Your credit report is a complete snapshot of your financial wellbeing. It includes things like your open accounts, your payment history, loans, credit cards, automobile financing, and personal details like your name, date of birth, social security number, home address, and it can also include public records. However, do you know how to remove a public record from your credit report?
What Types of Public Records Can Appear on My Credit Report?
Credit reporting agencies farm out information from credit card companies, banks, other lenders, and also government and third-party sources. Some of this information is public records such as judgments, liens, lawsuits, bankruptcies, and foreclosures. All of this could potentially wind up in your credit report for potential creditors to see.
Bankruptcies and Foreclosures
The most damaging public records that show up on your credit report are bankruptcies and foreclosures. They can stay on your report for seven years (foreclosures) and up to 10 years for some types of bankruptcy. Before choosing bankruptcy or foreclosure, try a short sale of your house or anything else to avoid these two items that can impact your credit for many years.
Currently, the credit bureaus have stopped reporting tax liens, but that does not mean they won’t reinstate that information any time soon. So, if you are subject to one, resolve it as quickly as possible. Tax liens used to stay on your report indefinitely unless you contacted the IRS and paid the tax off, then kept clean for three years.
Lawsuits and Civil Judgments
In 2018, the Consumer Financial Protection Bureau (CFPB) reported that the three big credit agencies removed information pertaining to civil lawsuits and judgments against consumers. This entry includes small claims court issues. Before this, they remained on your credit report for up to seven years!
Understand that even when all these items were a part of your credit report, the nitty-gritty details were excluded, and all that was included was the debt owed and any financial obligations which resulted from the issue.
Can Public Records be Removed from Credit Report? How to Clear It
The most effective way to avoid this is not to file for bankruptcy, go through a foreclosure or not pay your taxes. If you do get into trouble in one of the ways above, try and resolve it as quickly as possible so that it does not follow you around for years to come. With legal battles, try to settle them before the court files a judgment against you.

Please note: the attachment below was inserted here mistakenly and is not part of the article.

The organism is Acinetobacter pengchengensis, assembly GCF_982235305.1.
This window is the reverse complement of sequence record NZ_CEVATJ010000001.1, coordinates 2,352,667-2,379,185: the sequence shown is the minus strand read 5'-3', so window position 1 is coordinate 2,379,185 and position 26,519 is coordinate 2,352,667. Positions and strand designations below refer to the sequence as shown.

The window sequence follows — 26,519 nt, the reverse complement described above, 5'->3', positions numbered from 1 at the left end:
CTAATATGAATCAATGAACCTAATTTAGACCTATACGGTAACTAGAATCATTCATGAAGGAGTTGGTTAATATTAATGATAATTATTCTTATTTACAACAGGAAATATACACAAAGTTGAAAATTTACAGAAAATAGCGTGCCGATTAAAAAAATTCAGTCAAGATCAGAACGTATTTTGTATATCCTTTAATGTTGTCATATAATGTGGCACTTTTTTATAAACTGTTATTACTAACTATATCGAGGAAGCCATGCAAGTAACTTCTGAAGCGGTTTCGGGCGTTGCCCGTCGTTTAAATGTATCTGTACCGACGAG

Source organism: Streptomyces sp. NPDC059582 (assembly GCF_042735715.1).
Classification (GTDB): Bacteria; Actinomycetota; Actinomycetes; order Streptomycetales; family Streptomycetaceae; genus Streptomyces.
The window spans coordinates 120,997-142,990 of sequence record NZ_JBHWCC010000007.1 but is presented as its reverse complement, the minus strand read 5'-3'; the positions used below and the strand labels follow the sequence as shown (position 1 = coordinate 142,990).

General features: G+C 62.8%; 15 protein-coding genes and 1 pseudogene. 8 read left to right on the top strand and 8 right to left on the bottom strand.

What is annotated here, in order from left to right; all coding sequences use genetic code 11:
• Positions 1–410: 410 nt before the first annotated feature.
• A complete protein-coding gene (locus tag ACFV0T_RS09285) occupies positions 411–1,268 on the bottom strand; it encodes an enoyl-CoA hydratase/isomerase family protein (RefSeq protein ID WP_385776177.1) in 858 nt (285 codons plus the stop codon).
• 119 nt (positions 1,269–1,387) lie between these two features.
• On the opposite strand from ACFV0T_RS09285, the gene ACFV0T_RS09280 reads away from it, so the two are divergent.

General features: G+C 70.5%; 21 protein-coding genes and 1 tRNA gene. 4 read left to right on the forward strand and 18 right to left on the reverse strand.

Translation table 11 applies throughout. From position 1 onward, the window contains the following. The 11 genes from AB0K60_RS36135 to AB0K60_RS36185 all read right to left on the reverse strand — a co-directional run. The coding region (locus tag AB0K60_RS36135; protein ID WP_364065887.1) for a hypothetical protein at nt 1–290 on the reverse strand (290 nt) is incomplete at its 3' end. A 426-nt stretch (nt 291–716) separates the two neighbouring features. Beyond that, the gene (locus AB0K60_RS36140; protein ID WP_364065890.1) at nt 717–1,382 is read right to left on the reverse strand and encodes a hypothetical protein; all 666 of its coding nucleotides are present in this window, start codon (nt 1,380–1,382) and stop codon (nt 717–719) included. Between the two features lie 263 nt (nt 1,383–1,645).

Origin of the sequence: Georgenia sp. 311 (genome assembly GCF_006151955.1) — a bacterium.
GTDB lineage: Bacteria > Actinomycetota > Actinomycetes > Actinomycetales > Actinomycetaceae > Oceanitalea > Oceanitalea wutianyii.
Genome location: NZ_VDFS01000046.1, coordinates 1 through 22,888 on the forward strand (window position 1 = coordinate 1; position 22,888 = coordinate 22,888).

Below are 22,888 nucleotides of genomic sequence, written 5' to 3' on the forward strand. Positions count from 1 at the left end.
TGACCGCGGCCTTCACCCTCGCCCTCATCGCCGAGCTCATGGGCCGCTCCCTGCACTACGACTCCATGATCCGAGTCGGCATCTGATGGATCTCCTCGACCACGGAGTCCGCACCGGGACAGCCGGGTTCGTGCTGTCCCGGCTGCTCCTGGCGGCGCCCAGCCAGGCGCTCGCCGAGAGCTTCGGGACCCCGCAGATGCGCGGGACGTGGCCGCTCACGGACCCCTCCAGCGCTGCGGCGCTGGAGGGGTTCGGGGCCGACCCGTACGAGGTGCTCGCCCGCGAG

Have your credit monitored and get a copy of your credit report from all three agencies once each year and scour it for errors. Even if there is an entry from a public record, it may not be reflected accurately. If it shows a debt that you have paid, you can dispute it with the credit reporting agency, and they, by law, must initiate an investigation and verify that it is correct. You may have to contact the courts, tax board, or individual you paid the debt to so that it is corrected with the credit bureaus.
Eventually, all information drops off your credit report (after seven years), but if your score remains low due to some past event, you can dispute that as well. Your first course of action should be to contact the lender who held the debt. If you paid it off and can prove it, make sure they update their records so that the credit reporting agencies have updated information. Sometimes this can take a few phone calls to get the job done. Keep everything in writing and take good notes. You may have to wade through some red tape before you get satisfaction.
Unfortunately, you cannot remove a bankruptcy record or foreclosure. Those will stay on your record for the full period.
Some paid debts may show as unpaid, and you have the right to request that those be corrected as well. You can also hire a credit repair company to help you. Another option is to allow a reputable firm like IDStrong.com to monitor your credit report and alert you of any negative findings and events along with making suggestions for how to improve your credit score.
Per the Fair Credit Reporting Act, your record should only reflect the truth, all debts, and all resolved issues. If you are not being treated fairly and you feel that you cannot get help through the credit reporting agencies, contact the FTC to file a complaint.
Removing public records from credit reports, especially the incorrect or old ones, your credit score should bounce back up quickly.